Ira & Abby opens with a big red flag: protagonist Chris Messina on a therapist's couch in full-on fussy, jittery Woody Allen mode, delivering a petty rant about the inconveniences presented by all the other people in New York. The warning flags keep coming, as he meets eerily perky Jennifer Westfeldt, who suggests they get married immediately because she likes his face. By the time he presents the news of their impending nuptials to his manipulative, bitchy analyst mother and jaded, alcoholic analyst father, the film has started to look like a desperate mating of an Allen film with every unpleasant trend in '00s romantic comedies, particularly the "needy wuss redeemed by clingy psycho" relationship dynamic of Garden State and Elizabethtown and the discomfort humor of Meet The Parents. But while the script (written by Westfeldt, who also scripted and starred in Kissing Jessica Stein) takes a long time to rev up, it eventually starts to seem more like a winking parody of neurotic-comedy trends than yet another dim-witted echo.
The plot mostly centers on Messina and Westfeldt's troubled relationship: He agrees to their spontaneous marriage mostly out of a desire to change his pathetic life, while she's a ditzy woman-child, babbly and uninhibited, but so unstintingly sweet that she generates a trail of adoring fans. She also still lives with her effervescent hippie-dippie parents (Fred Willard and Frances Conroy), who mix oddly with Messina's cold-fish folks (Robert Klein and Judith Light). A great deal of unpleasantness ensues, as Messina becomes jealous ("I can't believe you won therapy," he grouses after Westfeldt works her magic on their marriage counselor) and Westfeldt, true to her childish character, cries a lot. Meanwhile, her dad and his mom launch a torrid affair. (Willard is a consistently hilarious comedian, but was anyone really begging to see him shirtless and shiny with post-coital sweat?)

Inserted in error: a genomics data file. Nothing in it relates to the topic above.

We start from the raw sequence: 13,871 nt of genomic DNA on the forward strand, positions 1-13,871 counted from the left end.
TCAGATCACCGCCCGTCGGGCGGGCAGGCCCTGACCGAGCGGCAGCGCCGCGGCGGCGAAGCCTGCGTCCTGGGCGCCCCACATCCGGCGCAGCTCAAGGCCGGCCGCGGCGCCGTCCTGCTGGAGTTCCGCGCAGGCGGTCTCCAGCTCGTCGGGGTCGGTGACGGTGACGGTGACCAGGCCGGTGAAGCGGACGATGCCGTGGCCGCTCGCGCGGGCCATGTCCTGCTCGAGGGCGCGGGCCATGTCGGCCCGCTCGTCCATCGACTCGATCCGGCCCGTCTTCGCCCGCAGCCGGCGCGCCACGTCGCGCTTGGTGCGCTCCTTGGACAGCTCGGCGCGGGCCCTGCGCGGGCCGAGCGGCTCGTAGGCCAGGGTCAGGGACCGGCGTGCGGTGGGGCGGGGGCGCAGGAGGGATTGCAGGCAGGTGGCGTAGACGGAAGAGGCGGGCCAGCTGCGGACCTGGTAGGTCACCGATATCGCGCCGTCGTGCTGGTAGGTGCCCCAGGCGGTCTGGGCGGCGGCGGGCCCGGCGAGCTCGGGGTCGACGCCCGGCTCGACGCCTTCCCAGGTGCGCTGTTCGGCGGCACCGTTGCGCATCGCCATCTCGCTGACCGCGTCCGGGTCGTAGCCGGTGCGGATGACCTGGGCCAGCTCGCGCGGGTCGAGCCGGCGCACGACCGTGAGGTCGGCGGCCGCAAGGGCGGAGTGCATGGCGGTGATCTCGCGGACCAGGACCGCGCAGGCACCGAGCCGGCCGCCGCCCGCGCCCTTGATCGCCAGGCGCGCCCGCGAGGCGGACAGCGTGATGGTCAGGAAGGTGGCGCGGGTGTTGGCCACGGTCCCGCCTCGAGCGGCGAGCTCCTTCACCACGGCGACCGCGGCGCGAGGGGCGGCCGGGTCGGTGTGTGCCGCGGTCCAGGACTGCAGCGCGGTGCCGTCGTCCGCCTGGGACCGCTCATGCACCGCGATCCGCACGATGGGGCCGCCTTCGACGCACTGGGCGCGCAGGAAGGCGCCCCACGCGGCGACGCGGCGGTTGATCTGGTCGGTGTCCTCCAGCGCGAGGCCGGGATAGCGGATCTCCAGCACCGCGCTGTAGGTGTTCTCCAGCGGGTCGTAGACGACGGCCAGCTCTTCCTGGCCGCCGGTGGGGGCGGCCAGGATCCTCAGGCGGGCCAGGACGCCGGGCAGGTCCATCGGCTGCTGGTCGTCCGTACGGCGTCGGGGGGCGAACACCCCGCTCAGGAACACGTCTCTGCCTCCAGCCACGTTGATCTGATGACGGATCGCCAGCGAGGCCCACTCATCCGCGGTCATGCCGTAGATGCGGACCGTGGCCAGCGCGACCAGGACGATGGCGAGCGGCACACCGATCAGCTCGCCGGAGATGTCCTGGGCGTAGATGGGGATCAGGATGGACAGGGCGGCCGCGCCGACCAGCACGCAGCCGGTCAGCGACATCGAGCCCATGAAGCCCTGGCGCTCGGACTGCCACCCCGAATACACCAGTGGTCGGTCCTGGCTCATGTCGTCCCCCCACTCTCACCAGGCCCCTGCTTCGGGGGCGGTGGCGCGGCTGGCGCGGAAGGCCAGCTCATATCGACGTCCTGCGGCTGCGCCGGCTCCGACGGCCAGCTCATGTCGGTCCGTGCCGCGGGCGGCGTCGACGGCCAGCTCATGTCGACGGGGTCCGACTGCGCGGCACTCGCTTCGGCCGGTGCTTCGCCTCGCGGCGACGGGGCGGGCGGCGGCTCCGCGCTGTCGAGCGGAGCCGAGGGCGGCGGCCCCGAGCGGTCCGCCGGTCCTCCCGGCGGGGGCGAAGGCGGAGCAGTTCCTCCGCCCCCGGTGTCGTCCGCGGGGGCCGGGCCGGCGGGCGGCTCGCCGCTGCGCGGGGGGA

For a good half of its length, Ira & Abby is a dire collection of re-heated Allenisms, presented in unimaginative sitcom framing, and coasting mostly on Westfeldt's bubbly magnetism. But as the arguments get more manic, the tone sharpens toward farce, the editing gets livelier, the obnoxiousness melts into glorious chaos, and it becomes easier to take the whole thing as a satire rather than a poisonous love story. It's still a mixed bag with a lot of cutesy awfulness to wade through, but the acerbic ending is enough of a punchline to suggest that Westfeldt understands what a joke this kind of film can be.